[winter guest]:

via the harbour (tide is still low enough that we can cross it instead of having to walk the A917) we reach anstruther easter. to our huge surprise (ahem, well) we find a cash dispenser of the royal bank of scotland (the contours tour description had told us to carry large amounts of cash with us as cash dispenser were not known in these parts of the world; so far anything longer than a mile had at least one of those boxes…sometimes i wonder whether the contours people ever walk their walks themselves?) where i stock up on scottish monies, then we spend about an hour at the [scottish fisheries museum][] (very interesting museum with lots of well presented stuff; the customer service people, though, must have depleted their yearly supply of charm a couple of weeks ago — and next year’s has not been delivered yet, it seems).

[scottish fisheries museum]:

caiplie covefrom anstruther easter we follow the fife coastal path through cellardyke and eventually end up in open space again. the last section of our walk today! the landscape is quite wild (once we are past caiplie farm) and the caiplie coves a weird formation of wind-hewn and formed stones. by the time we have reached them, the weather has turned wet: it starts raining (and doesn’t really stop until crail). the scenery stays rather dramatic (it almost feels like we are passing through some ancient parts of the world) and it’s 17:15 when we reach crail.

following the coastal path into crail we do reach the high street and a couple of minutes later stumple over our b&b for tonight: [caiplie house][]. from the street we can have a first glimpse of the breakfast room — very sparingly furnished, a bit YHA like — and then ring the bell…nothing happens and as i’m looking around i notice a grey envelope lying on a side shelf:

> hi, sorry i have had to go out.
> you are in room 6/7 on the top floor.
> please note the shower is electric, turn on at the
> pull coard.
> i will serve breakfast from 0800-0930 hrs.
> finlay 0797 6XXX XXX

[caiplie house]:

hmm…warm welcome that. the envelope also contains a set of keys, one of them opens the front door and we get in. we are indeed on the top floor, the interior design must have been the latest cry somewhere in the 1950s (i remember that style from my grandmother’s flat in bremerhaven). room 6/7 turns out to be two rooms plus a bathroom. one room with a “double bed” (and an abysmally bad mattress) and the other room with our twin bed, rather dark and bleak looking (think: cave).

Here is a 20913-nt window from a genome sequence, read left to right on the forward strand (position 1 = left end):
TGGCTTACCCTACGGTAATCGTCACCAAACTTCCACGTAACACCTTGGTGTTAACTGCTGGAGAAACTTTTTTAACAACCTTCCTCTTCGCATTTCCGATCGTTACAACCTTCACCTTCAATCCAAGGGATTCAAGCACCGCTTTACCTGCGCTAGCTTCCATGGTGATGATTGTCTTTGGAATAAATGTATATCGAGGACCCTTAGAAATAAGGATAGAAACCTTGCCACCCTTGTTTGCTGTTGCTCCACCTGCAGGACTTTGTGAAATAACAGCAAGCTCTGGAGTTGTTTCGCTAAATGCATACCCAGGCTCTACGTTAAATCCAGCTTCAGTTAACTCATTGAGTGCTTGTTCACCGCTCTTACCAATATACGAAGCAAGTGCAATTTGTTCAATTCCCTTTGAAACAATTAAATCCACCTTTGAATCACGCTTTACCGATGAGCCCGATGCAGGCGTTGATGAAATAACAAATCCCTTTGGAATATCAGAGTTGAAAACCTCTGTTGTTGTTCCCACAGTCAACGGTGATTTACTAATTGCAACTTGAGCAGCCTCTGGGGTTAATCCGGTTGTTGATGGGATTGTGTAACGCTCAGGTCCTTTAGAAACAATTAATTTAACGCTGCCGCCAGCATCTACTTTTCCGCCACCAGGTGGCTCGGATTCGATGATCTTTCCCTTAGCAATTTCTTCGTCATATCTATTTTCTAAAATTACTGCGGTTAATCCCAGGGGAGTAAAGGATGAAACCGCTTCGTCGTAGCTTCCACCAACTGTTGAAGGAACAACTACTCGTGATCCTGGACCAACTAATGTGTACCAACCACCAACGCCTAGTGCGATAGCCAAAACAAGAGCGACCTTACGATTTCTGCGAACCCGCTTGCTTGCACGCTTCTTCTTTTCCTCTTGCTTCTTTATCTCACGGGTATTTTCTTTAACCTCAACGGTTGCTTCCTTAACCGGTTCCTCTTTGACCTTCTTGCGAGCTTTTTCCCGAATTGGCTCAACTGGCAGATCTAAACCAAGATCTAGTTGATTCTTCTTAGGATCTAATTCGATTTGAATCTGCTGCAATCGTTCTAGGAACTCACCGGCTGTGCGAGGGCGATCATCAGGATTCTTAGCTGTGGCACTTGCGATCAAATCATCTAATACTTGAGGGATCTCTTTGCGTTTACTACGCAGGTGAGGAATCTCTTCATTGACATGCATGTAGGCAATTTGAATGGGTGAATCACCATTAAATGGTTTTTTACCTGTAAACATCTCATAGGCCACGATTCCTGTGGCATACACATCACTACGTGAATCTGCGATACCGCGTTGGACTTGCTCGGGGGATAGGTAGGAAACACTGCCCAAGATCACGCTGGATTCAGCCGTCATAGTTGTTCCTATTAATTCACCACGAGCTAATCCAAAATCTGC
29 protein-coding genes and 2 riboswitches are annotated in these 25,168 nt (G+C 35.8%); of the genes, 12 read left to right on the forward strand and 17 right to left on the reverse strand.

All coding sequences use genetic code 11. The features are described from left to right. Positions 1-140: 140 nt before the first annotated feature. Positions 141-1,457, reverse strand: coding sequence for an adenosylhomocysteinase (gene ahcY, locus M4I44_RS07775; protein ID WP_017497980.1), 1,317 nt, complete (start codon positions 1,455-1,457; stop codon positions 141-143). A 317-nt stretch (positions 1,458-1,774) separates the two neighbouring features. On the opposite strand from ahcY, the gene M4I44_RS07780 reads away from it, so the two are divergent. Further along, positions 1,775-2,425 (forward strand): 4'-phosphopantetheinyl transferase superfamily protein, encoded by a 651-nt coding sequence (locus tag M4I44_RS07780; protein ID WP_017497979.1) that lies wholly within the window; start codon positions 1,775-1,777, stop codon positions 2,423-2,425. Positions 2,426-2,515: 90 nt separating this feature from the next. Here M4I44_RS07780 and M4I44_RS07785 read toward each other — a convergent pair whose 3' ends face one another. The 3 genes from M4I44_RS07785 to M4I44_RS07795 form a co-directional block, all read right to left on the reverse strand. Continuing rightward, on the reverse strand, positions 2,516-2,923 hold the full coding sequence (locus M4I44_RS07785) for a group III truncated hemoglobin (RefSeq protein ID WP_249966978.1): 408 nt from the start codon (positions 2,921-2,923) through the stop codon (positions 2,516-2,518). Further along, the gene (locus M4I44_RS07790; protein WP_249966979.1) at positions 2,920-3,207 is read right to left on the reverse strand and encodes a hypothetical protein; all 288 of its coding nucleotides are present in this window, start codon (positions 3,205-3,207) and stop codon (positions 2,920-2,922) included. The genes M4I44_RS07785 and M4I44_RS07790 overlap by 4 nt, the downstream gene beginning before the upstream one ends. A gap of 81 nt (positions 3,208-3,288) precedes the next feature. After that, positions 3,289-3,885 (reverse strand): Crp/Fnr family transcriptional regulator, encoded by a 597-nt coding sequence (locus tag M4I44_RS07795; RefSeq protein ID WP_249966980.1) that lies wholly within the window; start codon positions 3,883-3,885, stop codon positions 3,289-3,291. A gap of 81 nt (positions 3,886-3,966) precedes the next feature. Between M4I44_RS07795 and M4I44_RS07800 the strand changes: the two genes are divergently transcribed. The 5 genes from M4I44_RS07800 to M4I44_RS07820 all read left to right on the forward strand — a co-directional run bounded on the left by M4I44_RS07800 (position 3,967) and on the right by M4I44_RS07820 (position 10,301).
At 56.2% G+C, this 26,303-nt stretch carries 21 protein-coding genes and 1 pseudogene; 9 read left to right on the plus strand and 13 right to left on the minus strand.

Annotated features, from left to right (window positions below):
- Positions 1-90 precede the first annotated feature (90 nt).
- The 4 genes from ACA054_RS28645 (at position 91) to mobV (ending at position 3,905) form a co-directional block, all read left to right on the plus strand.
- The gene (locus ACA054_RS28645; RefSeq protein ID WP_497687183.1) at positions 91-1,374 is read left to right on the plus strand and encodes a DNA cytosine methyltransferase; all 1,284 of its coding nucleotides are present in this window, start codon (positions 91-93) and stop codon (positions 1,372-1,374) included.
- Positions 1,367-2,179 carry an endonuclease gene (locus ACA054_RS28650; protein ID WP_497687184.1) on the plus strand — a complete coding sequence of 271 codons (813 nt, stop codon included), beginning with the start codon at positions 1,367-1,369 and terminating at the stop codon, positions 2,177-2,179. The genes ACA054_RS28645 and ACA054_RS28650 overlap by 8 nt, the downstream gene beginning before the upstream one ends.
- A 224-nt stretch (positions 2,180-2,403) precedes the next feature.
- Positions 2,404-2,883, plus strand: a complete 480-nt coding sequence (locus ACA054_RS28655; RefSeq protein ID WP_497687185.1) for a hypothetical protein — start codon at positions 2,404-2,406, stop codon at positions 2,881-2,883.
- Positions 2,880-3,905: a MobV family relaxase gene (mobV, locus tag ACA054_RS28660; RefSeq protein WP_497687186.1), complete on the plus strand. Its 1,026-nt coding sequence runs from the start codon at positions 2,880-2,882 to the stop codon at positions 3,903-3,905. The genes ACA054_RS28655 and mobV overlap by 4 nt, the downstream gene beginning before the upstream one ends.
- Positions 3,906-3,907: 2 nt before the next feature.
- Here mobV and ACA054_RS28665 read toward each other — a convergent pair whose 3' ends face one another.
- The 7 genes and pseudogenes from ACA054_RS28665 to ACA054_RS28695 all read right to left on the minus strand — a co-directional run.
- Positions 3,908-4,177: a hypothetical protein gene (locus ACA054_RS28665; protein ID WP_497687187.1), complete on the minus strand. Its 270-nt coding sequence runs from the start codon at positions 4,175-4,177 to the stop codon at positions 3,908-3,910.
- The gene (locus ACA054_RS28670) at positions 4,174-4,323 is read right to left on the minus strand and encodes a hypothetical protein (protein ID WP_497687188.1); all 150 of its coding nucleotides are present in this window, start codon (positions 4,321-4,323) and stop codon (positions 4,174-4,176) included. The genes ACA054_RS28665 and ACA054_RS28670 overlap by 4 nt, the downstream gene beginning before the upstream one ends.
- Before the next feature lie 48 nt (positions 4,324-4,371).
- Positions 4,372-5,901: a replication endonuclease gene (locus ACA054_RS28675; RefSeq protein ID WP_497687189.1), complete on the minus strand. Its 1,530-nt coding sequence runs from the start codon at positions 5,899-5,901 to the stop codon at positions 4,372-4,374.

we are both not too enthused about our “suite”, but decide to get our mineral water restocked before tackling the problem of getting our wet clothes dry.

when we return a young woman is sauntering about in the kitchen and breakfast area, but she is not finlay, it seems. her only comment is “hi”. O…K. up in our rooms i take a shower (power shower of the intentional rather than real power shower sort) and we find out that there are electrical radiators, that we can switch them on, and that they remain singularly unimpressed by that: no heat at all. the sauntering young lady turns out to be quite helpful: she knows where the keys to the rooms are kept and retrieves an electrical heater from room 5 (she has no clue about how the electrical radiators are supposed to work either).

oh dear. i have to admit that at this point i am pretty annoyed with contours: a b&b that does not even provide heated rooms, and rooms that have seen better days — and all that for GBP 110 per day…

we eventually go to find a pub or restaurant for a bit of dinner — and settle on the maritime hotel which has a seafood bistro: and despite our lousy appetite we receive very nice and friendly service, with our starters very very well-done, as is the apple crumble.

> **all in all: a fantastic walk with lots of scenery, a very interesting church visit and a nice cafe in pittenweem, nice lunch in the dreel tavern, an interesting museum, and lots of exciting clouds and views!**

climbing the highest mountain on the fife coast

having peeled ourselves out of our twin bed room at lorne house (good advice: if you ever book a room at lorne house, even if you are tempted to go twin, book the double…or bring a good shoehorn to get you into and out of your room) we have breakfast (well intentioned but rather low-cost ingredients: the tomatoes lack any taste whatsoever), finish packing our bag and are off on our walk to elie.